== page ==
Designing and building out a restaurant’s kitchen is not simply choosing the right equipment to execute your concept’s menu, but instead requires a thoughtful approach to culinary operations. AllDay recommends hiring a kitchen designer that tailors your kitchen and equipment choices to best facilitate your daily cooking operations.
Typically, kitchen designers are engaged as a prospective owner is looking at spaces or recently signed a lease. To start the design process, your kitchen designer will visit your space, analyze your menu, and explore your needs. The menu will help dictate the required equipment while the space and the business’s financial model will impact the capacity that the equipment needs to handle. It is a delicate balance between the various constraints of a kitchen including output efficiency, physical space, budget, and creativity of the menu. Menus may need to be modified to allow more flexibility with the other constraints
“A kitchen should be designed with the experience in mind,” says Frank Pfisterer of Tine Design. “A fast-casual establishment, for example, often would be laid out very differently than a fine dining restaurant.” Although it is a less romantic way to view a restaurant, a kitchen is essentially a manufacturer of food. Like a factory, a restaurant’s kitchen needs to be designed in a way that it can effectively and efficiently put out as much food at the appropriate pace that a concept demands. For example, a fast-casual establishment may have an open kitchen with its mise en place set up as an assembly line, visible to diners. A fine dining establishment instead may emphasize a slower, more detailed approach to plating.
A restaurant takes in raw goods like produce and protein and ultimately needs to turn those ingredients into plated dishes. Kitchen design needs to take into account every stage of development from raw ingredient storage, prep space, mise en place storage on the line, to a place to send out completed dishes. If a restaurant expects a certain number of covers per night, it will need the appropriate equipment and space to produce the necessary meals. “Additionally, a kitchen should be designed for the busiest times like a Saturday evening service in a fine dining location, for example,” says Frank. If the operations can survive this stress test, it should be able to handle the day to day ebb and flow of service.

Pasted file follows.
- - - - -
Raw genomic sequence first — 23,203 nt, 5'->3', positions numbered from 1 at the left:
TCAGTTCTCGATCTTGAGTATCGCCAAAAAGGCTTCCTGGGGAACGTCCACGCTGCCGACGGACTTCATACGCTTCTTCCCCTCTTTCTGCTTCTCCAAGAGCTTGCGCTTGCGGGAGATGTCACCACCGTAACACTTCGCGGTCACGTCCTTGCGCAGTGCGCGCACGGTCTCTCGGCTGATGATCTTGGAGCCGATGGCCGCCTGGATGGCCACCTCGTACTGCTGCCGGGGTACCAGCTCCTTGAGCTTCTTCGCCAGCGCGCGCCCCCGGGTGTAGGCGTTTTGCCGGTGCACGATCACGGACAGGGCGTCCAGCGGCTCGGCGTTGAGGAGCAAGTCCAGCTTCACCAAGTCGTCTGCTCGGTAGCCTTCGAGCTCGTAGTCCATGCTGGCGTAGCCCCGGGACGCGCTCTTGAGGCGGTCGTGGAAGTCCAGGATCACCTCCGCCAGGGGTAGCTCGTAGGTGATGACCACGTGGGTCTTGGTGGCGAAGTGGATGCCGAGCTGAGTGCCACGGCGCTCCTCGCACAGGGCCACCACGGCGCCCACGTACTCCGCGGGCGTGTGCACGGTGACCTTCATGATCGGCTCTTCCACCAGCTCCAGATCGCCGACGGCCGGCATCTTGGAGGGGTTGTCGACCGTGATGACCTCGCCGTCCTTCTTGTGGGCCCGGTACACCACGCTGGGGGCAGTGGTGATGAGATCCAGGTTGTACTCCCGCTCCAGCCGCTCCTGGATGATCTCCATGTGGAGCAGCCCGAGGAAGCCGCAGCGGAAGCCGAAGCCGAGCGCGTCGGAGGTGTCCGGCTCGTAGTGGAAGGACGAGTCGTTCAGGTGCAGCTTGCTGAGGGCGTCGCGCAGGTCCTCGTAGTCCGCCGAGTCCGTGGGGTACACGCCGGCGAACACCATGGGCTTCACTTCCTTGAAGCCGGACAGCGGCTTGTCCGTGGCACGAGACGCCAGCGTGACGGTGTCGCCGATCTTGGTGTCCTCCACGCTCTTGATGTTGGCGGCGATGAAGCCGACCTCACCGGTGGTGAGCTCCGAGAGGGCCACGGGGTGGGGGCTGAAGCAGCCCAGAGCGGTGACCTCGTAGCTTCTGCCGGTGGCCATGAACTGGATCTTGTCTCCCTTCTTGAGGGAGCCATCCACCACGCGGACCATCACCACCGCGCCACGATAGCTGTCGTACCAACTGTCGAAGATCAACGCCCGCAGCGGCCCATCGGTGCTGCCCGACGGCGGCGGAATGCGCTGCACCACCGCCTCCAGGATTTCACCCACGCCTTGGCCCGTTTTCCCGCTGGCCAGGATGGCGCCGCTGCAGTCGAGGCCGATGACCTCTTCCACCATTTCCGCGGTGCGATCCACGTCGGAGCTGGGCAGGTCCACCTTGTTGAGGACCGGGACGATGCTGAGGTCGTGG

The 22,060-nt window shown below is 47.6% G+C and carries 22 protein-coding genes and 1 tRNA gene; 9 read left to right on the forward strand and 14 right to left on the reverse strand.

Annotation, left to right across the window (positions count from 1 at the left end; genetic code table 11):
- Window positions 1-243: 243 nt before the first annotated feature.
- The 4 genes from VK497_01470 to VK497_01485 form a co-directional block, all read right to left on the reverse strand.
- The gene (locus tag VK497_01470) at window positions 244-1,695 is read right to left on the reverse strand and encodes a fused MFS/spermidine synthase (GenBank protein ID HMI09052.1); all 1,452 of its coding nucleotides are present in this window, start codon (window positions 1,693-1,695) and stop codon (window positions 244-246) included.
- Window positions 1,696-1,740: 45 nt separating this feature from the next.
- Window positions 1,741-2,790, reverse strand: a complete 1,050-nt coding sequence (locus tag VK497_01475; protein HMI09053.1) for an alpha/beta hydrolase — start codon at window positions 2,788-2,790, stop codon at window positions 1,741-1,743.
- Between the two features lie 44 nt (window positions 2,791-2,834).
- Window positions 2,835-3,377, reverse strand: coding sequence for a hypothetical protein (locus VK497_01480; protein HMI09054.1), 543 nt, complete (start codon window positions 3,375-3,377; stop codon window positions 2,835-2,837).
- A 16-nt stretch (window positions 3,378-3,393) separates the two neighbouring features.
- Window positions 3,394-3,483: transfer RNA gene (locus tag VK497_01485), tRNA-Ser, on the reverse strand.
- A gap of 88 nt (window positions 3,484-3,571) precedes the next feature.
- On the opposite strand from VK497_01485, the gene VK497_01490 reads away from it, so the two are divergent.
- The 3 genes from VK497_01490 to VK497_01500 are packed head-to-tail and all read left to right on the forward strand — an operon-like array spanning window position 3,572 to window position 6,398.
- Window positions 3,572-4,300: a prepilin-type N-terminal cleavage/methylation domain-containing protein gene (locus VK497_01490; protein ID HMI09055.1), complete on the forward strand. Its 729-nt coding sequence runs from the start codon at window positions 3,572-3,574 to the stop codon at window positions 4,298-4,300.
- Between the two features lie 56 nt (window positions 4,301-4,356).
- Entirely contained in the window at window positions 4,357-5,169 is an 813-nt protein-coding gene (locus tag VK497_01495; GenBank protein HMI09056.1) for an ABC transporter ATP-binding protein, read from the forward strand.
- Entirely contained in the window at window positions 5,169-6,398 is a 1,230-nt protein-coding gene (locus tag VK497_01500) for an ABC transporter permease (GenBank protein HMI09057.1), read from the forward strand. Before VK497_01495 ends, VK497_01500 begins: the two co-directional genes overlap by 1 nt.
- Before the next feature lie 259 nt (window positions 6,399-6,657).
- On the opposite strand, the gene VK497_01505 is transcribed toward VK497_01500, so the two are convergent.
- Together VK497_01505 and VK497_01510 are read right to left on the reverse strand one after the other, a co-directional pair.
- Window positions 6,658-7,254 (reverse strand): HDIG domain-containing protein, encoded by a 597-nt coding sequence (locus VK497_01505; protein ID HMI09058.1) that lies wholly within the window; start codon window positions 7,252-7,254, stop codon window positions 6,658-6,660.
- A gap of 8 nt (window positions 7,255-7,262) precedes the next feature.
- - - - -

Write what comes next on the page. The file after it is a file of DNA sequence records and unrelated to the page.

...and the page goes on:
The flow of operations is vital to a well-functioning restaurant. An unexperienced designer may ignore the cooking process. Food needs to go from a prep area to cooking station to being plated and served. If the flow is not efficiently designed, the restaurant will not operate efficiently, decreasing the number of covers per service and increasing the complexity of the operation. Your culinary team has to cook in your kitchen every day so the ergonomics of the workflow should also be taken into consideration as any unusual movements can cause undue stress on the staff resulting in injuries or at the least unhappy workers.
If you sign a lease that was previously an existing restaurant, be sure that the space and its assets are up to code and are in good working order. “Do not make the assumption that you can reuse previous equipment, mechanicals, and even the layout in the space,” says Frank. Codes and regulations change often so the space may not be in compliance.
Your kitchen designer should work with your architect to make sure that the space is up to code from by Department of Health, Department of Buildings, and the Fire Department of New York. Cooking equipment, ranging from the size of a sink to refrigeration space, is regulated by the Department of Health in New York. Your kitchen designer may be able directly sell you the equipment and oversee installation, Otherwise, he or she will be able to provide you the proper contacts at the appropriate retailers or wholesalers.
AllDay Industry has the experience and the network to help you develop your concept from any stage of development. From finding the perfect space, hiring the right executive chef, or equipping your kitchen, our team will act as your primary consultant to connect you to some of the best talent in the hospitality industry. Contact us at 212.346.0606 or email@example.com.
To learn more about Frank Pfisterer and Tine Design, check out tinedesign.com.